Take action on your retention

A successful growth team will investigate retention of their users as they move through different phases of being an active user. Among these phases, retention of your new users is incredibly important because it’s your app’s first impression.

Most users decide whether they want to keep using an app within the first 3-7 days after download. This means that measuring 7-day retention after the date of downloading will help you determine if your app is succeeding at getting users to return within that critical window.

N-day retention of iOS vs Android

The benchmark for the upper limit of Day 7 retention is 22% for both Android and iOS apps. Aim for this retention rate seven days after download to shift this curve up and have more sustained active users at 30 days, 60 days, and later after downloading.

Take action and get more users to return within this critical window by making sure the user experience in the first few days is the best it can be:

  • Reward small actions with an encouraging message or a virtual prize—even small intangible rewards can incentivize people to return and get that warm fuzzy feeling of accomplishment again.
  • Encourage friend referrals to help users build a social group that uses the app and have the benefit of having friends who use the game. After all, the future of apps is moving to the hive and social apps compel users to return if they provide meaningful ways to interact with other users.
  • Make features crystal clear and easy to use. If you bombard users with information about features that they don’t yet need or understand, you’ll risk losing customers to confusion, frustration, or disinterest.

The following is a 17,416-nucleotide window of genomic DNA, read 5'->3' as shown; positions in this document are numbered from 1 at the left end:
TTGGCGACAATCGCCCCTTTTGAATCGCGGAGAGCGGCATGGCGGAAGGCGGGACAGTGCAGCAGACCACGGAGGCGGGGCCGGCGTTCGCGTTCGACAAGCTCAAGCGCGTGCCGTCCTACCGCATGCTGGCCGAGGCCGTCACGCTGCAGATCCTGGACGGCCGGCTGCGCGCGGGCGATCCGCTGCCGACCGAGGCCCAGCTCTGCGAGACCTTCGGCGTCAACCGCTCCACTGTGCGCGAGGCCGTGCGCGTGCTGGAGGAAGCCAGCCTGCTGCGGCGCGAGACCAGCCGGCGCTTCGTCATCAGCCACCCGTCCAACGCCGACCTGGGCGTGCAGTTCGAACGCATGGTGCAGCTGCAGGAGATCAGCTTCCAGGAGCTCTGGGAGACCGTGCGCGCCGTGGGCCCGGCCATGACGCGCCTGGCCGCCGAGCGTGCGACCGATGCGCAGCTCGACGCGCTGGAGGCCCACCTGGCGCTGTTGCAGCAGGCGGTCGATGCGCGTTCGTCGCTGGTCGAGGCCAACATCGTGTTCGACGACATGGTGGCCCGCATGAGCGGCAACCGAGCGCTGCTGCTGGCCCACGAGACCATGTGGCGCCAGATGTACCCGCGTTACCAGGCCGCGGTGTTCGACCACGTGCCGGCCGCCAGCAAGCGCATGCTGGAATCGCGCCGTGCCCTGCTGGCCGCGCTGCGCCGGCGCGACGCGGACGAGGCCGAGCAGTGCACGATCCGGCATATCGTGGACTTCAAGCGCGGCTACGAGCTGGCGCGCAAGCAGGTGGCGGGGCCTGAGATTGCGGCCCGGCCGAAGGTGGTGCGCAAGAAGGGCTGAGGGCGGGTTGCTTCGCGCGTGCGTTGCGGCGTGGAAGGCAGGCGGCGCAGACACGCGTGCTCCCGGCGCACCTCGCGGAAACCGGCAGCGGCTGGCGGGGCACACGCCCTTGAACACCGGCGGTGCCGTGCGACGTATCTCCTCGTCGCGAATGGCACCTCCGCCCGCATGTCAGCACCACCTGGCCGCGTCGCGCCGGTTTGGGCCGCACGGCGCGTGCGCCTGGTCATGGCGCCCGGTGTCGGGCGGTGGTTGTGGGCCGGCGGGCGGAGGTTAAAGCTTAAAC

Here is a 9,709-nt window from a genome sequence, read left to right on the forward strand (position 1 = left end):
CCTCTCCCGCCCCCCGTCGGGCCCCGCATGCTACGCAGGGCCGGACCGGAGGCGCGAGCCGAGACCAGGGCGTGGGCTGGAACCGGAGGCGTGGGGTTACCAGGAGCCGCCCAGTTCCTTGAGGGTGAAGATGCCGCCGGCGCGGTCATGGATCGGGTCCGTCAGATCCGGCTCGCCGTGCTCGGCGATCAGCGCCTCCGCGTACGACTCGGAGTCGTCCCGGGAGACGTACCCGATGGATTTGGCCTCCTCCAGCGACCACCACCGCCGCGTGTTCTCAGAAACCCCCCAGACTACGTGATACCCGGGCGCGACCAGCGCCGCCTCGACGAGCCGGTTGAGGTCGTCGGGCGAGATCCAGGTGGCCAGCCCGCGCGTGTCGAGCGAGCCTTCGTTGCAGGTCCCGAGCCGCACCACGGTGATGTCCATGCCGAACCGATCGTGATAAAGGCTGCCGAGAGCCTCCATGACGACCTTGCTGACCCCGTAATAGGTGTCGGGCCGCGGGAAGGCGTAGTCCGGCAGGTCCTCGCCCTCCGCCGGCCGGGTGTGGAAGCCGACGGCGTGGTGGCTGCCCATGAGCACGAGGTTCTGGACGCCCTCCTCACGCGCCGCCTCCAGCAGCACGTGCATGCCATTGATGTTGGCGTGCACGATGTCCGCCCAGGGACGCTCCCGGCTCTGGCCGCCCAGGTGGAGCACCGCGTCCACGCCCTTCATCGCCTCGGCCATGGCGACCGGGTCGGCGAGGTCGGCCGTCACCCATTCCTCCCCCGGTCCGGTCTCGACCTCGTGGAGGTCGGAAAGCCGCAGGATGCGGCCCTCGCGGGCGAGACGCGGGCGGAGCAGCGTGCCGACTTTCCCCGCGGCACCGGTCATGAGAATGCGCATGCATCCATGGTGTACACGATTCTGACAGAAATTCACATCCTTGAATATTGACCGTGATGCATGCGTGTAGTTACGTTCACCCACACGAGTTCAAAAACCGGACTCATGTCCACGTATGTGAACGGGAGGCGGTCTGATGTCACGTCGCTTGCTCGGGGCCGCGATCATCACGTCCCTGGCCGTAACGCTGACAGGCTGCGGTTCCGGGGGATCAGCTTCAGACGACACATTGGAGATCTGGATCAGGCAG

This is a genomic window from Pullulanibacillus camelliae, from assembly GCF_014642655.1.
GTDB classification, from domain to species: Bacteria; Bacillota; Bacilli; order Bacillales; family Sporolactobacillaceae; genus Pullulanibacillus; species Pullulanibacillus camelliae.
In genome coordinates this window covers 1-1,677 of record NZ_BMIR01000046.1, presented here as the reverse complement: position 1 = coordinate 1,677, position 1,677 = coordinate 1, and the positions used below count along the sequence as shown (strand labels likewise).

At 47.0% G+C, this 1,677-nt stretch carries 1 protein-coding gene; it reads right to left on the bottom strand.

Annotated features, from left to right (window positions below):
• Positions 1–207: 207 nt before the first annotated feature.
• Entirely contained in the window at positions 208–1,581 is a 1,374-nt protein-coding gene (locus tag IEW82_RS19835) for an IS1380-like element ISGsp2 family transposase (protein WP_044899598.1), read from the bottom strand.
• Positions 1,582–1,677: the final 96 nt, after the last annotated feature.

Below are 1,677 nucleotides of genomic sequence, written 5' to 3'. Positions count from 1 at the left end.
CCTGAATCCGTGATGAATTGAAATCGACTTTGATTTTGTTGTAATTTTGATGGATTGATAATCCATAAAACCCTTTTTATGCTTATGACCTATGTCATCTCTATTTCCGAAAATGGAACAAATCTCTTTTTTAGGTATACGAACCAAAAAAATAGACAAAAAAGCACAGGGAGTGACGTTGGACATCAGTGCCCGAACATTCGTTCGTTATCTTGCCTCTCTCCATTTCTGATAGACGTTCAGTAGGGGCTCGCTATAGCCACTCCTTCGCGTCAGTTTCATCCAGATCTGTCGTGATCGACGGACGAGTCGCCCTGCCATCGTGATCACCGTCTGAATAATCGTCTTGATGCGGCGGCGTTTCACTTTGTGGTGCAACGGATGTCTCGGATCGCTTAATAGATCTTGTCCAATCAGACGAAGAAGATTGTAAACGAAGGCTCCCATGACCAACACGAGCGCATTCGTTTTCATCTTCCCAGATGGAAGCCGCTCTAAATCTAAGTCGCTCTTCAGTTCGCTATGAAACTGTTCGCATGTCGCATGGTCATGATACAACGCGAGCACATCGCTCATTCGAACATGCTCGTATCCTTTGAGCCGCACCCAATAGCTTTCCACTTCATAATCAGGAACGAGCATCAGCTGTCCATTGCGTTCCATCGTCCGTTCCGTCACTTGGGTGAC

2. Measure engagement to find your “aha moment”

Engagement measures how many times a user performs a specific action in your app. These events may include opening the app, using a certain feature, reaching a new level, or making in-app purchases.

When a company finds the event that best engages users, they say that a user taking that action is having an “aha moment.” They are realizing the value of the product so that they will want to return and keep using it.

Here’s the rub: when users perform an “aha moment” action they are very likely to stay engaged, and when users don’t perform the action they are very unlikely to stay engaged.

The events that cause “aha moments” are often startlingly simple. Twitter found that users who followed at least 30 people were likely to continue to be active, while users who didn’t follow 30 people were unlikely to remain active.

Take action on your engagement

Your aim is to maximize engagement by finding the event that is most successful at getting users to return.